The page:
Thursday, December 9, 2010

day 183

I’d like to say that I didn’t get sick on my last train ride in India. I’d like to say that I didn’t spend 8 agonizing hours on that train running to the toilet every hour. I’d like to say a lot of things but the truth is, I was as sick as a dog. Somehow I miraculously recovered once the train stopped in Delhi. Stomach bugs are strange and unpredictable things and one of the typically-Indian things that I would not miss.

My last few days in India were spent in Delhi, shopping. For 6 months I resisted buying too much (anyone who has been to India will understand how hard it is not to shop) but forced myself to travel as light as possible. Those days of travelling light were over and on the eve of my departure I had 2 large filled-to-the-brim duffel bags full of stuff and a huge Persian carpet in my possession. The carpet was for my mother and as much as I relished seeing her face when I gave it to her I did not find the idea of having so much stuff to carry appealing at all.

Apart from shopping and packing I also had to meet with Stephen and hand over the keys to the Yamaha. It was a ceremonious occasion and Shallu, ceremoniously, took a photograph of the ‘handing over’. I felt excited for Stephen’s impending travels and felt happy and proud that the Yamaha would be accompanying him. Like my friend Elke said ‘it’ll be easy, your bike already knows the way’. In Stephen’s eyes I saw the same anxiousness and excitement that I felt before I went up North and there was a moment when I envied him greatly but my adventure was over and my heart was yearning for my family and for the familiar. Before leaving though there were many goodbyes to say and it left me feeling sad and drained. One goodbye in particular left me feeling empty too. Saying goodbye to Shallu was harder that I thought. I never expected to find such a friend in India and there was a moment, while I was packing, when I considered stuffing her into one of my bags and taking her home with me but I was already overweight (my luggage, not me).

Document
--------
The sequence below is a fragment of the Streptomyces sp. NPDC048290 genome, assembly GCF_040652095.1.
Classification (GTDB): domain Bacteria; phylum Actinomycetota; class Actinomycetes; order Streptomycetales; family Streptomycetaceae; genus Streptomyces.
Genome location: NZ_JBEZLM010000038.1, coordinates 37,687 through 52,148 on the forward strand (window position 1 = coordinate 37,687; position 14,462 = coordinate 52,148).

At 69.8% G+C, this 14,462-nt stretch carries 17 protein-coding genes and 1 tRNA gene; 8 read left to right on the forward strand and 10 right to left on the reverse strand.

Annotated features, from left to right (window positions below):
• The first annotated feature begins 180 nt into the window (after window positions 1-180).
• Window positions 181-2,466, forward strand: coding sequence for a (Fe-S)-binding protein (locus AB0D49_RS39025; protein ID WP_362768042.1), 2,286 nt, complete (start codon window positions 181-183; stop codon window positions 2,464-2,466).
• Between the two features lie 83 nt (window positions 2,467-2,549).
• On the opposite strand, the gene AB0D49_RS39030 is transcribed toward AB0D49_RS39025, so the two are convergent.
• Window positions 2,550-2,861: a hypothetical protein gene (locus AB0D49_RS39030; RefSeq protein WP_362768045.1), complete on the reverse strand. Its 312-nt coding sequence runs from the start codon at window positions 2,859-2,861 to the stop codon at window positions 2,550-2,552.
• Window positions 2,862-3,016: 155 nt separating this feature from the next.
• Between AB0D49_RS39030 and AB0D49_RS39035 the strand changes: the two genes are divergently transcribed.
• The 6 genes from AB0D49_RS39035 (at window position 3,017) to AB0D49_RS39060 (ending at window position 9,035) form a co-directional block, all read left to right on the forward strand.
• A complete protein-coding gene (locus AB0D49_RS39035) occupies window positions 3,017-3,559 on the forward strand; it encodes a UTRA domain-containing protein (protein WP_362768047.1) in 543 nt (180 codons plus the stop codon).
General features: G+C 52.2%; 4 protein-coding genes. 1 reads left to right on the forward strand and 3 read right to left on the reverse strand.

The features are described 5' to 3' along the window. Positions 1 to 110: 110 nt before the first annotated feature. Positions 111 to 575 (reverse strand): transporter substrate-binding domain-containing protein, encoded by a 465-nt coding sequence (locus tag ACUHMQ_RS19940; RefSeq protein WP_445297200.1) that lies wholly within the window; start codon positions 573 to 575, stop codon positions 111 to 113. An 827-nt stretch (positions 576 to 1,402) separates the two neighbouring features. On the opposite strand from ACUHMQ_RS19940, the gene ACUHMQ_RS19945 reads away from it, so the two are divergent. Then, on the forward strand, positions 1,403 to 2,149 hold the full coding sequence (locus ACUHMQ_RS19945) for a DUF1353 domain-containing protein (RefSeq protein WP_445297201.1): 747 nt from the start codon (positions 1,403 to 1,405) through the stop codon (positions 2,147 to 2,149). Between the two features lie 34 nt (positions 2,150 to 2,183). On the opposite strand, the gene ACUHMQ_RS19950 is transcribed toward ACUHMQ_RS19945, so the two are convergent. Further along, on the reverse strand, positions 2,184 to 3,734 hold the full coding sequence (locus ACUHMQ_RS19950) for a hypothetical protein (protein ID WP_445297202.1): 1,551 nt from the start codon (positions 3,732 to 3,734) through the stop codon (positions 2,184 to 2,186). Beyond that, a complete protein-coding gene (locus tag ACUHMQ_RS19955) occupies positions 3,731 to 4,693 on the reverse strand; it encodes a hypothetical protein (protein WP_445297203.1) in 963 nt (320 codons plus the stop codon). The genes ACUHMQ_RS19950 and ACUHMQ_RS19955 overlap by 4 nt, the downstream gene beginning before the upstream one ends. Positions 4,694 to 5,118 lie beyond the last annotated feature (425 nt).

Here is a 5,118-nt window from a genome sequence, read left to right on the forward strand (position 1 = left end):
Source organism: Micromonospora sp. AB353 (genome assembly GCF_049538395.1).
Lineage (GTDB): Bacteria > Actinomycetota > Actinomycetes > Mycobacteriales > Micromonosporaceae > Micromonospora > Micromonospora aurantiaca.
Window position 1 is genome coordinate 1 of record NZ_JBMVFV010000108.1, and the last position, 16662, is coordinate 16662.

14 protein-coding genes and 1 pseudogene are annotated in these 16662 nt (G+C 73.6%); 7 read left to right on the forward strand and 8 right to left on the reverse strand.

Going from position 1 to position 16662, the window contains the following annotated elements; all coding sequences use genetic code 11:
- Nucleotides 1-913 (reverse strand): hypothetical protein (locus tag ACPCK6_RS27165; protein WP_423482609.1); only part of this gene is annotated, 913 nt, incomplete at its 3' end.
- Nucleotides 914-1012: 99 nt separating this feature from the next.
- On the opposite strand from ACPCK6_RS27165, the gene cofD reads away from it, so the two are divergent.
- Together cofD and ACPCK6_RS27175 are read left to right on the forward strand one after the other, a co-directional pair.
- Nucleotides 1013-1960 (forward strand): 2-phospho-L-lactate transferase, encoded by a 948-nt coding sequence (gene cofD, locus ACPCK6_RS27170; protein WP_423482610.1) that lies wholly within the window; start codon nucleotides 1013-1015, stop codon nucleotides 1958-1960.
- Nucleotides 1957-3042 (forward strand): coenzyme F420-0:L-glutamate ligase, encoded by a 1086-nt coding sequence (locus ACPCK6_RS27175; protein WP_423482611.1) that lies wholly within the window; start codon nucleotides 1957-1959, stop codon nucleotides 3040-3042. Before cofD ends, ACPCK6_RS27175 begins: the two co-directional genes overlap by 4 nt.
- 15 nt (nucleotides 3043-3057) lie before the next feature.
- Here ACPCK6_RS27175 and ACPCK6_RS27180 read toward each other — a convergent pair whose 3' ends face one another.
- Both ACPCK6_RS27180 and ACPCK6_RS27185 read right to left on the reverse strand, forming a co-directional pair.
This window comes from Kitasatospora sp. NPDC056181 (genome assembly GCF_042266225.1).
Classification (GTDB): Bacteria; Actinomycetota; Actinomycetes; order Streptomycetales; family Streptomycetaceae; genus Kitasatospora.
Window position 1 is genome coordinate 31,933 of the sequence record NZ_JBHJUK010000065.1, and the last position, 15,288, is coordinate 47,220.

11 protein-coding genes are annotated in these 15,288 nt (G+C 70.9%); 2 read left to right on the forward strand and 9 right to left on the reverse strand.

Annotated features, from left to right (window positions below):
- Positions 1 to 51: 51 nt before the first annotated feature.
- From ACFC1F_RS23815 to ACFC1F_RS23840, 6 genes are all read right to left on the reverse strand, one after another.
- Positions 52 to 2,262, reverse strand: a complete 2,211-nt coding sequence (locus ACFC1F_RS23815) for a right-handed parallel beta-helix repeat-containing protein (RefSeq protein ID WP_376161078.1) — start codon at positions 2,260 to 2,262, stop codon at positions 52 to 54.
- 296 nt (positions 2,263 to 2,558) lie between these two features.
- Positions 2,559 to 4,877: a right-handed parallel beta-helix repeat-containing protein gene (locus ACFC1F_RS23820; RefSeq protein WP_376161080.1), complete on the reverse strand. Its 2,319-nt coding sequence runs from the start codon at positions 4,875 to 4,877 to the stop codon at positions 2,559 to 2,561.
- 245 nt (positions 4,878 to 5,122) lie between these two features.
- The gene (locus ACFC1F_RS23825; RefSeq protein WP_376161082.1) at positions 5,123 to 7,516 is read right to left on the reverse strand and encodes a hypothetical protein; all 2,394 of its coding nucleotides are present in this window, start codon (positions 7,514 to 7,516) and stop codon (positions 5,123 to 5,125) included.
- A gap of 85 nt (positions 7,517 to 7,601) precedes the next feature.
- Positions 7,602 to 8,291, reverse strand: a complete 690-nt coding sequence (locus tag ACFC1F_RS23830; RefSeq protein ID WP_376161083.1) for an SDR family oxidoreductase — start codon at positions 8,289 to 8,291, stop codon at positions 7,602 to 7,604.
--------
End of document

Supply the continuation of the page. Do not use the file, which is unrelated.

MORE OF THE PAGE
In the taxi, on the way to the airport, with the rolled-up carpet sticking out of the window, I felt my heart welling up with immense gratitude for the extraordinary experiences I had in this mad country that will forever occupy a space in my heart. I knew that the full weight of the experience and its effect on my life would become clear once I saw my life back home in contrast to it. I was different, that much I knew. Would my family and friends notice? I was embarking on a new adventure, I realized. Going home.

Checking in at the airport was uneventful. The checking clerk looked at my passport and noticed that my visa was expiring that very same day. ‘Making full use out of your visa, hey?’. I looked at her and smiled, a loaded, all-knowing smile. ‘You don’t know the half of it, yaar’

6 comments:

  1. What a fantastic ending Olga! Thanks for sharing.

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  2. Dankie Olga dat jy jou wedervarings so openlik met almal gedeel het. Deur jou oê het ons 'n kykie uit 'n ander wêreld gekry. Dankie vir my "stukkie" Indië, dit sal altyd 'n kosbare kleinnood wees!

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